Click to see the whole, beautiful image. (Photo by Tyler Wycoff)
Photo by Jared Wieseler
A closer look into the park from down the street. How great will this view be during a game??
The 1963 team won 91 games! (Click to enlarge and see the names)
Here is where the signature art (original Twins logo) will be placed.
Even today, throw a fastball to that guy at your own risk.
Two concepts here remain in the final design. First is the oddly-shaped pavilion in center. Second is the section just above the right field fence. In the current design this section will hang over the field by a few feet. The original doesn't do that, but you can see that the concept goes way back in the planning.
Though there's nothing there now, you have to believe they'll find a way to add a party deck up there at some point.
The Pro Shop
You'll be able to park here for a quick stop at the Pro Shop or ticket window.
A truck is leaving the HERC plant. Here you can see the proximity to the promenade. For the record, the truck drove right by me and I smelled nothing...
BPM - Ballpark Magic
BRT - Bus Rapid Transit
DSP - Dave St. Peter
FSE - Full Season Equivalent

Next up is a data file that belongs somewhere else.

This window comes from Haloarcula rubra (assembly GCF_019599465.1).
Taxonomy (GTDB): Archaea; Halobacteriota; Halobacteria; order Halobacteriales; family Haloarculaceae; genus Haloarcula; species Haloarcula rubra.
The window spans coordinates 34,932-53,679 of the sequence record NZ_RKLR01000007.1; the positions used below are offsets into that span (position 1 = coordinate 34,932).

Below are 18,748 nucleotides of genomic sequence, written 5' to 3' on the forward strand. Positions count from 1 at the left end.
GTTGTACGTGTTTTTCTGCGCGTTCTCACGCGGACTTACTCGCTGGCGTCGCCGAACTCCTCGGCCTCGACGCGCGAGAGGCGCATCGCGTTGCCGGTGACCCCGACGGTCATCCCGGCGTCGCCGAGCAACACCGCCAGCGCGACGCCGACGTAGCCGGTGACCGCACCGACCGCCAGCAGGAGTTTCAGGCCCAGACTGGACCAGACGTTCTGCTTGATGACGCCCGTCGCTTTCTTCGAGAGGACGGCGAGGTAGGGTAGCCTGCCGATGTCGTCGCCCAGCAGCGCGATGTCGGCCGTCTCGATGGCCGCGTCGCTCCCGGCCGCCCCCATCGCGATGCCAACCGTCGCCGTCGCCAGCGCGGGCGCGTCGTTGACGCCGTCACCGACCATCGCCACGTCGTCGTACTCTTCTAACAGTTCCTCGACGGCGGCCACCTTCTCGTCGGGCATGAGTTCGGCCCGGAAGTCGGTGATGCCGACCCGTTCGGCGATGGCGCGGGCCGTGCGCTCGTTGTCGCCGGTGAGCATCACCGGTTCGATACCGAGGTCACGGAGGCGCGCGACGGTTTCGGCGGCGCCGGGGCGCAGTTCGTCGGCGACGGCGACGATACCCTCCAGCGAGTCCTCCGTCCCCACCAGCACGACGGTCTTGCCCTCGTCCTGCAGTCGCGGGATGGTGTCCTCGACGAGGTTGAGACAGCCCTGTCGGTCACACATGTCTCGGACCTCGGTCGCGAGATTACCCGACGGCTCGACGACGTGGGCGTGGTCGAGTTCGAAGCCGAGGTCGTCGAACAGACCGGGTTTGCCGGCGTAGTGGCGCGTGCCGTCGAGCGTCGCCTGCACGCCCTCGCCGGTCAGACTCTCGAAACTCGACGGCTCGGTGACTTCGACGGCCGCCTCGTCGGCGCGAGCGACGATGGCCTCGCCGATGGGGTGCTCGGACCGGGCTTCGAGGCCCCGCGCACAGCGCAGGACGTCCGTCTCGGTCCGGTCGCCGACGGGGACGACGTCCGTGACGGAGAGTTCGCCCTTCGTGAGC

FYS - Fake Yankee Stadium (see also: NYS)
HERC - Hennepin Energy Resource Company (aka the Garbage Burner)
HPB - Home Plate Box
HRP - Home Run Porch
LC - Legends Club
LRT - Light Rail Transit
MBA - Minnesota Ballpark Authority (will own Target Field)
MOA - Mall of America
MSFC - Minnesota Sports Facilities Commission (owns the Metrodome)
NYS - New Yankee Stadium
SRO - Standing Room Only
STH - Season Ticket Holder
TCFBS - TCF Bank Stadium
TF - Target Field
Selected Bibliography - Analysis
First Edition (1992)
Second Edition (2006)
Selected Bibliography - Surveys
Second Edition (1987)
Not a "Third Edition" exactly,
but it replaced the above title
(2000, large coffee table)
Original edition (2000, round)
Revised edition (2006, round)
(2001, medium coffee table)
(2002, small coffee table)
(2003, medium coffee table)
(2004, very large coffee table)
(2006, very large coffee table)
Combines the previous two titles
(2007, medium coffee table)
Selected Bibliography - Nostalgia
Book and six ballpark miniatures